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It’s difficult to find an athlete who doesn’t know about Bruce Lee. He may be best known for being a martial arts movie star, but he was much more than that. In his free time, he enjoyed other sports, such as boxing, and he also liked to write and to think about philosophy.

All that came to an end when Lee, unfortunately, died at the age of 32. But still, in that short time, he had done a lot on Earth. One of the many interesting things that happened during Lee’s short life was when he fled to America because there was a hit on him.

A look at Bruce Lee’s early life

Lee was definitely a Chinese martial arts icon, but he wasn’t actually born in China. In fact, he was born in San Francisco, so legally, Lee was always an American citizen. That said, he wasn’t raised in America since his parents took him back to Hong Kong when he was just a few months old.

Like many other great athletes, his education in martial arts started early. But, his family was also interested in turning him into a movie star, since his dad was also an actor.

So, at a young age, he learned to act and, he even had some small roles in some Hong Kong movies. Additionally, since Hong Kong was still a British colony at the time, Lee also learned English. His early education in martial arts, acting, and English would all come in handy later on.

Why Bruce Lee immigrated to America

Bruce Lee
Bruce Lee with fresh scratch marks on his face and chest in a scene from the film ‘Enter The Dragon’, 1973. | Warner Brothers/Getty Images

He’s famous for his martial arts, and for good reason. He had some great teachers in his day, including the legendary kung fu master, Ip Man.

That said, Ip Man wasn’t the only source of his education in the martial arts. Lee also got into street fights, and while he’d learn a lot from these fights, it would also cause him some trouble.

For example, according to Thrillist, in one street fight, he completely outclassed his opponent. This opponent, however, was connected to the underground crime scene of Hong Kong.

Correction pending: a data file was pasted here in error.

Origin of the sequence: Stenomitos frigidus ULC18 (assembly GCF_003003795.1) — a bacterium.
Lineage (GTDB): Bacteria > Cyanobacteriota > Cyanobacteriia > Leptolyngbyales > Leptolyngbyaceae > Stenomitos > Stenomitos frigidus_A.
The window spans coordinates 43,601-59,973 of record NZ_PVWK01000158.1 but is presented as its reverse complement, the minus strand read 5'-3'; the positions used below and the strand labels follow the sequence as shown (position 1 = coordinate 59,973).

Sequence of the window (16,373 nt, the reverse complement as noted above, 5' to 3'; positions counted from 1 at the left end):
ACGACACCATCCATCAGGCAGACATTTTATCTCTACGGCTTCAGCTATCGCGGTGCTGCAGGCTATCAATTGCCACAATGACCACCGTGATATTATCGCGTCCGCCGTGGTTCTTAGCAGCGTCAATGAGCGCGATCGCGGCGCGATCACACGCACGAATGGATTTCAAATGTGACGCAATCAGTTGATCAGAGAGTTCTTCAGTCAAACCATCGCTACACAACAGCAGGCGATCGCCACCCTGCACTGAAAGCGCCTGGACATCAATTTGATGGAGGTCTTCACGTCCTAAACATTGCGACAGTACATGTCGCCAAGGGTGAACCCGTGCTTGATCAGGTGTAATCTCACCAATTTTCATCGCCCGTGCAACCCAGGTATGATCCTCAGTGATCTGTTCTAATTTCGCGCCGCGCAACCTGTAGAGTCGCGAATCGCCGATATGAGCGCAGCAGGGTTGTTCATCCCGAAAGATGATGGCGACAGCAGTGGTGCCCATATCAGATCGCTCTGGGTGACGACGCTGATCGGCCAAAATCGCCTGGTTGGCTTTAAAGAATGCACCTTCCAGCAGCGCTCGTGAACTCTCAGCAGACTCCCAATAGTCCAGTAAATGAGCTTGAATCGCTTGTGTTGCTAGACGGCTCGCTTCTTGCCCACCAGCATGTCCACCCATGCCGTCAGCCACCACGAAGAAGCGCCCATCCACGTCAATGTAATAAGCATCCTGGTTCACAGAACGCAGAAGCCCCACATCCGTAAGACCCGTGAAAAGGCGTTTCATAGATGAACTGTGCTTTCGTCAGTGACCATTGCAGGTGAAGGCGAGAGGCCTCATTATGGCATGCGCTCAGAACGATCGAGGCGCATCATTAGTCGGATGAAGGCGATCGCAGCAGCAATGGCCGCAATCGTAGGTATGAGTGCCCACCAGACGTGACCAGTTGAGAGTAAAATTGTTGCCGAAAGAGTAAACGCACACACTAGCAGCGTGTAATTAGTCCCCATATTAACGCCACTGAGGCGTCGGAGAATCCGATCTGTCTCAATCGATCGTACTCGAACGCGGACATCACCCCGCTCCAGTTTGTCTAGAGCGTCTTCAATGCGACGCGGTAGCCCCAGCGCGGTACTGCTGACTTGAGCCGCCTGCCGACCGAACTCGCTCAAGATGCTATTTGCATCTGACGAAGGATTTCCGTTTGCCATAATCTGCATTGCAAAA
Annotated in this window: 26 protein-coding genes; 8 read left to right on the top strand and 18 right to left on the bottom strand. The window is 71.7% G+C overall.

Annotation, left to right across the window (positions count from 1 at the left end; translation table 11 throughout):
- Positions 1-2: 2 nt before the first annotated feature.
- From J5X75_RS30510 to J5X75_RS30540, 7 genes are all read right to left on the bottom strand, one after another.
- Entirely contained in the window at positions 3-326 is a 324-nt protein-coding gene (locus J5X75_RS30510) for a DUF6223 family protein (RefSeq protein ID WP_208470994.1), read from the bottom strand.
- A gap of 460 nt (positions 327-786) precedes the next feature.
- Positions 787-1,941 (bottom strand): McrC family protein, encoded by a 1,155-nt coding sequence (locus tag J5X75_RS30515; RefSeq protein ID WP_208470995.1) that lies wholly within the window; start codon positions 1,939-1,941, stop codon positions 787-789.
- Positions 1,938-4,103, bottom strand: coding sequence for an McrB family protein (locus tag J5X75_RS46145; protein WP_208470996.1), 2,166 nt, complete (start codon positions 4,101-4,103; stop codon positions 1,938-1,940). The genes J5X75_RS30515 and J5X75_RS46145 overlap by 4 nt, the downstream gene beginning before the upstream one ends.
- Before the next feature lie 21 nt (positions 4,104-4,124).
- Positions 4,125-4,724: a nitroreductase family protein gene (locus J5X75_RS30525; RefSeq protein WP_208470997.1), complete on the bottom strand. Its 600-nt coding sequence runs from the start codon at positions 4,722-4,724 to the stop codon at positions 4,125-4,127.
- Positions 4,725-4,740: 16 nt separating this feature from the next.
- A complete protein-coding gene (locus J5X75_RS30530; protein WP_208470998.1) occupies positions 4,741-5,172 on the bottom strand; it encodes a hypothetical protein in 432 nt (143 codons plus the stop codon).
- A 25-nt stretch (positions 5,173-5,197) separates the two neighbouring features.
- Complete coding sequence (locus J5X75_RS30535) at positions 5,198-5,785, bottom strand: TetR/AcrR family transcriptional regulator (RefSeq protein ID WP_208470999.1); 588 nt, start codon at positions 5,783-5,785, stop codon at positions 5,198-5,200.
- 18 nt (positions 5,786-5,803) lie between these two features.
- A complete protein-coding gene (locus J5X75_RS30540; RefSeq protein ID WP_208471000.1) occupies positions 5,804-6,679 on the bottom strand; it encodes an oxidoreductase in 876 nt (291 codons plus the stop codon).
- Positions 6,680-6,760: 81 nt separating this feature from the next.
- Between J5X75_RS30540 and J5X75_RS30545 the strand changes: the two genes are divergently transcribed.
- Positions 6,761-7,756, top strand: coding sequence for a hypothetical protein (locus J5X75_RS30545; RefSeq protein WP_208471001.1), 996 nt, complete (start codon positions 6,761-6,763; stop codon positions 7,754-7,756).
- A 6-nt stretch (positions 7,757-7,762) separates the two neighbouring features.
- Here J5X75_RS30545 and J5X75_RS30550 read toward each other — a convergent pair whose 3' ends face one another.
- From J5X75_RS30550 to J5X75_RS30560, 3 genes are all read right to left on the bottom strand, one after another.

Soon, those criminals put out a hit on him, and this forced his parents to send him to live in the U.S. He only had $800 with him, but he would be staying with his other family members at least.

Since he was born in the U.S. and thus, was an American citizen, he didn’t technically immigrate to the U.S. With that said though, it was a brand-new country for the young man. However, his education in martial arts, acting, and English all became extremely useful soon enough. 

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He finished his education in the U.S., and it didn’t take him long before he combined his mastery of martial arts, acting, and English to become a sensation in Hollywood. In the U.S., he was cast as Kato in The Green Hornet TV show. While this show was a failure, it got his foot in the door of Hollywood.

He then starred in several popular martial arts films, such as Fist of Fury and The Way of the Dragon. Not only were these movies popular, but since he could speak English, he could also promote his movies in the U.S., and this made him especially popular compared to other martial art actors at the time.

One of his best movies, however, came after his sudden death due to a brain problem. Enter the Dragon was released not long after he passed away, and it became a hit movie around the world. While these movies were popular, his writings and philosophies were also popular too. For example, without him, many athletes wouldn’t have been inspired to do what they do best.